• Celebrating when there are celebrations to be had

  • Grieving and mourning the loss in life

  • Fighting for abundant joy

  • Pointing one another towards beauty in the world, within themselves, and the beauty that can be created

  • Extending grace and forgiveness when miscommunication and accidental hurt occurs

  • Being warriors, fighters and cheerleaders of dreams and goals

  • Pushing one another towards the scary that’s for our good and cheerleading when we make the steps towards it

  • Being intentional with words and actions

But it wasn’t just about how Anne and her friends were being kindred towards one another, but also what it looked like for herself to be kindred. Among all the other things listed above, for Anne to be kindred for her friends, it also meant:

  • Being intentional with her personal time

  • Practicing stillness and reflection so there would be space and capacity for caring, loving, celebrating, grieving, being intentional, etc.

  • Seeking opportunity to connect

  • Practicing a posture of wholehearted

What kind of world would we live in if it was full of kindred people? People who sought to encourage one another to be the best they could see them becoming. People who practiced wholehearted intentionality in who they wanted to become and help others and the world become. People who embraced life with abundant joy. People who didn’t neglect the hard in life, but balanced it with gratitude. People who sought joy, connection, intention, beauty.

Notice something? The words and phrases used to describe a kindred friend and kindred people are Kindred & Co.’s mission statement expanded upon. When I thought about what I wanted this company and business to be about, these were the phrases that came to mind. This was the type of person and friend I envisioned each woman and human was created to be and that was where I wanted to develop and encourage people in their life journey. This was the community I envisioned creating around my brand and this is why no other word, beyond “kindred” made sense to have in the name.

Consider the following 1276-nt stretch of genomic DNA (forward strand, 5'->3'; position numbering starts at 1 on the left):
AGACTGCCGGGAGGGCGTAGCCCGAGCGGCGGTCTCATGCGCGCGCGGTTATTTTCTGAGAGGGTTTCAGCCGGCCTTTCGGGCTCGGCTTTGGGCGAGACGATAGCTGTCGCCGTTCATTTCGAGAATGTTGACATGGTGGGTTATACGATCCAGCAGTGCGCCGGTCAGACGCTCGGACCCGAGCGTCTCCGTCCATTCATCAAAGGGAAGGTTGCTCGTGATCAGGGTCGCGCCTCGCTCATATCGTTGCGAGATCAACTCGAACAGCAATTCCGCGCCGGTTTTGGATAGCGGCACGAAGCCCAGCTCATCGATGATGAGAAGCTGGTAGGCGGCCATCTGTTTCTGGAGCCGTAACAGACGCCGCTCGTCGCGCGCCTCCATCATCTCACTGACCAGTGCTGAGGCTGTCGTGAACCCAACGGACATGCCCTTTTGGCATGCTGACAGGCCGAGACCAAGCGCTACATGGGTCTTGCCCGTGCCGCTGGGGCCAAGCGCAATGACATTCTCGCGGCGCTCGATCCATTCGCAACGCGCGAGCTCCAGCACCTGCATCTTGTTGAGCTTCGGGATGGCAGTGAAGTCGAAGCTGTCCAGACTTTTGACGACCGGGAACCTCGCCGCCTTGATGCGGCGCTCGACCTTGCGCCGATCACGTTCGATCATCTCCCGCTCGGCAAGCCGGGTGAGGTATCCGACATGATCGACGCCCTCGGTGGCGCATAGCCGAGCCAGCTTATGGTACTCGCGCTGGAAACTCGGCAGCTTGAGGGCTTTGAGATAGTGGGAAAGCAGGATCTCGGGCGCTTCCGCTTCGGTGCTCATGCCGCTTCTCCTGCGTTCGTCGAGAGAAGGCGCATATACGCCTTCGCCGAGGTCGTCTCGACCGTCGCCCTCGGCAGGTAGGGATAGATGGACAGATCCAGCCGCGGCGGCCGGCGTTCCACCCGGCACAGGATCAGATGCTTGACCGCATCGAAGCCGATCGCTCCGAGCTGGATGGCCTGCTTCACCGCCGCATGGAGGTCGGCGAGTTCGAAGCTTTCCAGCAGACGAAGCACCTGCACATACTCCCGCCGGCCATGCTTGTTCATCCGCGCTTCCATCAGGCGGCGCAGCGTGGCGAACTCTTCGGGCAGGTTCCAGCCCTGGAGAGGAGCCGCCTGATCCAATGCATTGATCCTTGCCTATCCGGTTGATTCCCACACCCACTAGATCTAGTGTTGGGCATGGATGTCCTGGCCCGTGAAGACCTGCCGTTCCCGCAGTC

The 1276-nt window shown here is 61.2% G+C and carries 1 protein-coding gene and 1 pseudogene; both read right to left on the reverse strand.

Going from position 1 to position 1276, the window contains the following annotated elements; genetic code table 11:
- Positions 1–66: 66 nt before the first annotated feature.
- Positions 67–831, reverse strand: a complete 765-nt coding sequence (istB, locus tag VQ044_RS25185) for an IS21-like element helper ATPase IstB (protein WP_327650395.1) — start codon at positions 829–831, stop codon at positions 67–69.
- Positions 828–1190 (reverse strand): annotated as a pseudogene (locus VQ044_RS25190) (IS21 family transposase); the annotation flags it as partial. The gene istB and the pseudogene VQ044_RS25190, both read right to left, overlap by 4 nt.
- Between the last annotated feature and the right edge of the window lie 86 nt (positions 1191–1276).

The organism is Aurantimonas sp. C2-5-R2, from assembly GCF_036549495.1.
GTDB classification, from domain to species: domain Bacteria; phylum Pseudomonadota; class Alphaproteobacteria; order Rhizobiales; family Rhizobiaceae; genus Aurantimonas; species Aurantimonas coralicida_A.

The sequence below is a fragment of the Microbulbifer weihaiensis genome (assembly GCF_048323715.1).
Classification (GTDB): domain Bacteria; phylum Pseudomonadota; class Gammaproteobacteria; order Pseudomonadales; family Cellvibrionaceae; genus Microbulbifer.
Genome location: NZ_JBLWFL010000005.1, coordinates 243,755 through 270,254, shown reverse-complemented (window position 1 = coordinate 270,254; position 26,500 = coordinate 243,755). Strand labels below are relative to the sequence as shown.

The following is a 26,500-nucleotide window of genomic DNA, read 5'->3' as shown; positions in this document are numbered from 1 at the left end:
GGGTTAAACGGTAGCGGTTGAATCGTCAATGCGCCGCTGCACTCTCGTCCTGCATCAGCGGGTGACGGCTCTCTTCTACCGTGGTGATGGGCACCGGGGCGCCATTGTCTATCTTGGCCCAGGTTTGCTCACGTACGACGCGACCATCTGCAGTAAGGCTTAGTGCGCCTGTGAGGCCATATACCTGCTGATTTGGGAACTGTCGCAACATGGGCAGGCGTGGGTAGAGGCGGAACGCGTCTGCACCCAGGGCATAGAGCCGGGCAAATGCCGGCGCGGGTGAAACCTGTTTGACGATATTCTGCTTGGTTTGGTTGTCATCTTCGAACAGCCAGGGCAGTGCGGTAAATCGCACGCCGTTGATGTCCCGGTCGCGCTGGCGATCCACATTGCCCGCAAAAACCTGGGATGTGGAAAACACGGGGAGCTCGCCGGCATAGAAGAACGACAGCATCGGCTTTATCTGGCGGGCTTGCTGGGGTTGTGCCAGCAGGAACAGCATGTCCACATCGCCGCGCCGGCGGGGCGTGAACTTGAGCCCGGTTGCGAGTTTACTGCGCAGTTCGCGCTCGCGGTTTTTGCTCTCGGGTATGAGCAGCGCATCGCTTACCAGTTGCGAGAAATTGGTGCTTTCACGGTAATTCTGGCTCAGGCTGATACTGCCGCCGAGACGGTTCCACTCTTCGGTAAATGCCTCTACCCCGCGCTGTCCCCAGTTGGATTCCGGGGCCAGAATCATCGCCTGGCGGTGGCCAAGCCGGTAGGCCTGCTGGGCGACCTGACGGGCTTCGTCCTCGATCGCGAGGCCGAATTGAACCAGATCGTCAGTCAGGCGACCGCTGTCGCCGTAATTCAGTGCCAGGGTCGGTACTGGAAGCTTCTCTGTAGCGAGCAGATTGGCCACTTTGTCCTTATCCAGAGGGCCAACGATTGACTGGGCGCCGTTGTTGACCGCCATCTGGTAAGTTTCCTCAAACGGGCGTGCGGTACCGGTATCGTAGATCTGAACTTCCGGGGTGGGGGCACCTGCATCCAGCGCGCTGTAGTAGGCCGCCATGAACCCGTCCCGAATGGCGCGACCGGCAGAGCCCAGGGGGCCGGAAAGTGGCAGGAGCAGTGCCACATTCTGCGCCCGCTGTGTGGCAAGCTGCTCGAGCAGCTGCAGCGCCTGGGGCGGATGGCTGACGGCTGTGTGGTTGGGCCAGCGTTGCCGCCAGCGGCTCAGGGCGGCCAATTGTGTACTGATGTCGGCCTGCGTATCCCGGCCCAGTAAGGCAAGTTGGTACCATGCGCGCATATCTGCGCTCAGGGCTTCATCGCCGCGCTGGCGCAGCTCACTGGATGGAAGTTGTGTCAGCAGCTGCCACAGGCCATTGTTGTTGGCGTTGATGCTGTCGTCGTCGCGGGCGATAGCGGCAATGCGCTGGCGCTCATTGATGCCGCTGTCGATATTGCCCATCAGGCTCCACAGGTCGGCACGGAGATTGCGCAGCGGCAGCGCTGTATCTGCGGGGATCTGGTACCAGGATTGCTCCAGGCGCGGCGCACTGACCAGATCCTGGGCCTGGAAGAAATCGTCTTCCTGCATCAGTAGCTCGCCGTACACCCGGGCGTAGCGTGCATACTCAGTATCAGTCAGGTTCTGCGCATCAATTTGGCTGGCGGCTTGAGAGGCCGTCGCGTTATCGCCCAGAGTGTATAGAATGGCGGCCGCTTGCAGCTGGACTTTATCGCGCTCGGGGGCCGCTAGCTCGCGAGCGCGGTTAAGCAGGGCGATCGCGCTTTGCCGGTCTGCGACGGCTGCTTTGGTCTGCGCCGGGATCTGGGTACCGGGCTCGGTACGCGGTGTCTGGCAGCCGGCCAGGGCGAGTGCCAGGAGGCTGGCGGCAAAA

So when I say “be kindred” or “kindred friend” or “live everyday kindred,” this is what I envision. It’s the depth of all those words and phrases culminating into one little word.

And while it’s 100% important to strive to live like this everyday (knowing we’ll fall short of that expectation because we’re humans), I believe it’s 110% more important now in the midst of crisis. Our friends, our neighbors, our community, our strangers, are hurting and anxious and fearful. You might be this way too. And what would it look like, if someone acted like a kindred friend to someone in need, how would that change that hurting person and how would it change the kindred person?

I’m not entirely sure, but I’m sure it would be beautiful.

Photocredit: Marissa Wu | @mllemarissa | http://marissamwu.com/

Photocredit: Marissa Wu | @mllemarissa | http://marissamwu.com/